Thurgood Marshall 1933 (School of Law) first African-American United States Supreme Court justice
William E. Matthews 1873 (School of Law) lawyer, financier, and civil rights activist
Gabrielle Kirk McDonald 1966 (School of Law) judge, Iran-United States Claims Tribunal, The Hague, Netherlands
Enolia McMillan first female national president of the NAACP
Gregory W. Meeks Representative for New York's sixth congressional district in the U.S. House of Representatives
Donna Miller Cook County commissioner [49]
Vicki Miles-LaGrange District Judge, Western district of Oklahoma; first African-American woman U.S. attorney for the Western District of Oklahoma; first African-American woman elected to the Oklahoma Senate
Imani Oakley 2012 2022 candidate for Congress in New Jersey's 10th congressional district in the U.S. House of Representatives, former legislative director for New Jersey branch of the Working Families Party and political organizer. [50]
James E. O'Hara member, United States House of Representatives (1883–1887) representing North Carolina
Robert Pelham Jr. 1904 Journalist, activist, and federal employee
Clarence M. Pendleton Jr. 1954 Chairman, United States Commission on Civil Rights (1981–1988); swimming coach at Howard (1957–1968) [51]
Marcia "Cia" Price 2005 Member of the Virginia House of Delegates [52]
Meshea Poore Member of the West Virginia House of Delegates [53]
Adam Clayton Powell, IV member of the New York State Assembly; son of former U.S. Representative Adam Clayton Powell Jr.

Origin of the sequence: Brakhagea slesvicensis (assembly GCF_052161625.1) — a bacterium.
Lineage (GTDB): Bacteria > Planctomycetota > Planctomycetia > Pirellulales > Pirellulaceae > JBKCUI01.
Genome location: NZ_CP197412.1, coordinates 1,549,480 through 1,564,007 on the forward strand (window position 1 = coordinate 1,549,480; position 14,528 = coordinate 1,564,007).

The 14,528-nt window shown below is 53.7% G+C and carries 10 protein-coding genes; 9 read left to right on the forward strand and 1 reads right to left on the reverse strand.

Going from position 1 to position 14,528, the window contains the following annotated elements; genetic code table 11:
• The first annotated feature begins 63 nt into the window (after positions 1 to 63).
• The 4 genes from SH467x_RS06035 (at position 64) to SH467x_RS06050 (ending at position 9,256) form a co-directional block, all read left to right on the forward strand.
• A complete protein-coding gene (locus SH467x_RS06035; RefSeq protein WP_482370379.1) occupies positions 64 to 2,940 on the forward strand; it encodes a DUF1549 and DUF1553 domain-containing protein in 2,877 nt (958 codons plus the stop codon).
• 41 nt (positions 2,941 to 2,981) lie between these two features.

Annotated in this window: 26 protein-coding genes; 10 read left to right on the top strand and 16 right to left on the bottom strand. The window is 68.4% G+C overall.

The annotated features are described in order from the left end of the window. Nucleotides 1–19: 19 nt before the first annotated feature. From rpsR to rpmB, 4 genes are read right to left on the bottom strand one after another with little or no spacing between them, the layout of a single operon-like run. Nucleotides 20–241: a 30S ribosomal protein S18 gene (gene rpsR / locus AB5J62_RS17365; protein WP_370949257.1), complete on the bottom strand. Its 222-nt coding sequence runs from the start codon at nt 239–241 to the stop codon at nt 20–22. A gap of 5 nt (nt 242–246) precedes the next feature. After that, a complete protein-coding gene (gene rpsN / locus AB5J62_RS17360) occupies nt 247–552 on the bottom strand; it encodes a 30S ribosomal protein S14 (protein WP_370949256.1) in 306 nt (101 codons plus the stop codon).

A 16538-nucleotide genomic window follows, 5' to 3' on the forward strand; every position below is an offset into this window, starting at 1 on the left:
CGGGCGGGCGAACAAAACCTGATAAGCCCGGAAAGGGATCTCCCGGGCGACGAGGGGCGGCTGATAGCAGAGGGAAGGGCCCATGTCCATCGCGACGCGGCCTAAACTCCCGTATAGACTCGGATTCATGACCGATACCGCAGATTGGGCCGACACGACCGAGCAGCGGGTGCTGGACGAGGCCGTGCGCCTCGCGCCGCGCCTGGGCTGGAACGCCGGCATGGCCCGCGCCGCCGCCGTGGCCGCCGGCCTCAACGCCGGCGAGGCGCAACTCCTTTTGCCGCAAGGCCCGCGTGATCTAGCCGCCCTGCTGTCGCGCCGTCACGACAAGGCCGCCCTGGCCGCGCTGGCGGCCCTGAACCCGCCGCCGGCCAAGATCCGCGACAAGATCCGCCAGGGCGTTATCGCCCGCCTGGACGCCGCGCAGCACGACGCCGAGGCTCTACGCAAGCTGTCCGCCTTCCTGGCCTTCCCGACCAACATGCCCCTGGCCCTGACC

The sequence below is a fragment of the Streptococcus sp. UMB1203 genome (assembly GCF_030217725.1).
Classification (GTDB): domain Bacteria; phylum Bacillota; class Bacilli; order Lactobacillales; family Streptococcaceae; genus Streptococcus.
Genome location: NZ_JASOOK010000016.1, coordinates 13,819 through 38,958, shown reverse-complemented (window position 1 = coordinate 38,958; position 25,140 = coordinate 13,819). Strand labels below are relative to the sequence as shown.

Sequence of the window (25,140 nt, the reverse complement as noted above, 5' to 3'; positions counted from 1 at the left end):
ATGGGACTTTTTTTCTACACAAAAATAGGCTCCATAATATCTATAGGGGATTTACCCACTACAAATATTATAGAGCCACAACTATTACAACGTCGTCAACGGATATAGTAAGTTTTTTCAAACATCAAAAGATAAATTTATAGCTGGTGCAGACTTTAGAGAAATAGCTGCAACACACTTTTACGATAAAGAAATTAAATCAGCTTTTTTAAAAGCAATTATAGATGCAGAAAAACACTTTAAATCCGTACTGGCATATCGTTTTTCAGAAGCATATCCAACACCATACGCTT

Randy Primas 1971 first African-American Mayor of Camden, New Jersey (1981–1990) [54]
Eugene Puryear anti-war activist; candidate for Vice President of the United States with the Party for Socialism and Liberation
Hon. Peggy Quince first African-American woman on Florida Supreme Court
Oliver Randolph (School of Law) New Jersey lawyer, politician, and civil rights advocate [55]
Charlotte E. Ray first African-American woman lawyer
Kasim Reed 1991 Mayor of Atlanta
Spottswood Robinson 1939 (School of Law) judge, United States Court of Appeals; also faculty
Todd Rutherford South Carolina State Representative
Roy Schneider 1961 Governor United States Virgin Islands
Sir Arleigh Winston Scott first native Governor-General of Barbados
Josiah T. Settle 1872 member of the Mississippi House of Representatives, Memphis lawyer
Malik Zulu Shabazz attorney; National Chairman of the New Black Panther Party
Mary Ann Shadd Cary first black woman to cast a vote in a national election
Thomas S. Smith former mayor of Asbury Park, New Jersey who served in the New Jersey General Assembly[56]
John H. Smythe United States ambassador to Liberia
James R. Spencer Chief Judge of the U.S. District Court for the Eastern District of Virginia
Hobart Taylor Jr. 1941 Served in the administrations of Presidents John F. Kennedy and Lyndon B. Johnson; director of the Export–Import Bank of the United States
Ronald Sapa Tlau Member of Parliament, Rajya Sabha, India representing the state of Mizoram [57]
Kwame Ture 1964 activist, chairman of the Student Nonviolent Coordinating Committee (SNCC), born Stokely Carmichael
Dale Wainwright first African-American ever elected to the Texas Supreme Court
James A. Washington Jr. 1936; 1939 (School of Law) Judge for the Superior Court of the District of Columbia; Dean of Howard Law School 1969–1971 [58]
Walter Washington 1948 (School of Law) B.A. and J.D.; first elected mayor of Washington, D.C.
Bali White researcher and human rights activist
George Henry White 1877 U.S. Congressman from North Carolina, 1897–1901
L. Douglas Wilder 1959 (School of Law) first elected African-American United States governor, Mayor of Richmond, Virginia, 2005-2009 [59]
Harris Wofford United States Senator representing Pennsylvania (1991–95)
Carolyn Wright 1978 (School of Law) American lawyer, jurist and the Chief Justice of the Fifth Court of Appeals of Texas
Albert Wynn first African-American elected to the United States Congress from Prince George's County and Montgomery County in Maryland
Andrew Young first African-American United Nations Ambassador and former mayor of Atlanta, Georgia